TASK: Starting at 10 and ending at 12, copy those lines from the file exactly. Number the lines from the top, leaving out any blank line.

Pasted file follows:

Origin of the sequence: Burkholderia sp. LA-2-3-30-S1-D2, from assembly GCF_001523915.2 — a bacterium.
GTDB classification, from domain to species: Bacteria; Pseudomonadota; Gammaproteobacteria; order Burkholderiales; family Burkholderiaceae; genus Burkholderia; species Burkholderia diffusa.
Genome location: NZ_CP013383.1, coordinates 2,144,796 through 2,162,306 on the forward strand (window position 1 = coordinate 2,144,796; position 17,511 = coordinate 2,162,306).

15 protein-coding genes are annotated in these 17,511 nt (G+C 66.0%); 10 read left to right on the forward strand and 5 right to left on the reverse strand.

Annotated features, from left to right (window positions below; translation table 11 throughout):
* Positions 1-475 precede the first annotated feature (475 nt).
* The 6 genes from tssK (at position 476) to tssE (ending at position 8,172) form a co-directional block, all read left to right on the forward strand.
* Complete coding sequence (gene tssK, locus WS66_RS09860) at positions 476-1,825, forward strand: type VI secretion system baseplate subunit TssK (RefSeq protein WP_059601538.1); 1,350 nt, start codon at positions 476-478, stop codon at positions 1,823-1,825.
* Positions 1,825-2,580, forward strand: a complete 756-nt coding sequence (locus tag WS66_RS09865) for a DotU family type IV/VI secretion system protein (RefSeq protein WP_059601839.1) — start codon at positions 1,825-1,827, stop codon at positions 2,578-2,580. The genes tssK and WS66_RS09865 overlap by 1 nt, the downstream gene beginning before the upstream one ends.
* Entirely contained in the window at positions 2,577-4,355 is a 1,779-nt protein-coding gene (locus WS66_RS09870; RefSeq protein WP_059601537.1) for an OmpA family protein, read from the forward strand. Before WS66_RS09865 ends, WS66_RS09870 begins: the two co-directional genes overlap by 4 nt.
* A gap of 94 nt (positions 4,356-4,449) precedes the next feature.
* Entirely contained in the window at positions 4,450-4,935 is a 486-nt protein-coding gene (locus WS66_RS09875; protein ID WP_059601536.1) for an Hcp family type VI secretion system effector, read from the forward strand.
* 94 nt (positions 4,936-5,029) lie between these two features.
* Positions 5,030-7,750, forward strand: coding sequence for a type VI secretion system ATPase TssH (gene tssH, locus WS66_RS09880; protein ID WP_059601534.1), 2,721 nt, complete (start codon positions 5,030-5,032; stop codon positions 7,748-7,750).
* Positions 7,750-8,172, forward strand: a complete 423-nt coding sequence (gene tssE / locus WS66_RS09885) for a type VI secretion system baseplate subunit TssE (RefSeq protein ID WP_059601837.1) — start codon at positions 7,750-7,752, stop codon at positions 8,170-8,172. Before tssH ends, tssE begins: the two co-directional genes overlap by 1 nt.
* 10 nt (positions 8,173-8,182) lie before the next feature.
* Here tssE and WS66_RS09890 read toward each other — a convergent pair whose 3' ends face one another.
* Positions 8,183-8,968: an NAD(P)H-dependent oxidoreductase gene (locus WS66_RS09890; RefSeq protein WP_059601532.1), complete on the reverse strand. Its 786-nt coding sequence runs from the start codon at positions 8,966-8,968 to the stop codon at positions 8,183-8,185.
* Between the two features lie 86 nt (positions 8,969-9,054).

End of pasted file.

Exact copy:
* Entirely contained in the window at positions 2,577-4,355 is a 1,779-nt protein-coding gene (locus WS66_RS09870; RefSeq protein WP_059601537.1) for an OmpA family protein, read from the forward strand. Before WS66_RS09865 ends, WS66_RS09870 begins: the two co-directional genes overlap by 4 nt.
* A gap of 94 nt (positions 4,356-4,449) precedes the next feature.
* Entirely contained in the window at positions 4,450-4,935 is a 486-nt protein-coding gene (locus WS66_RS09875; protein ID WP_059601536.1) for an Hcp family type VI secretion system effector, read from the forward strand.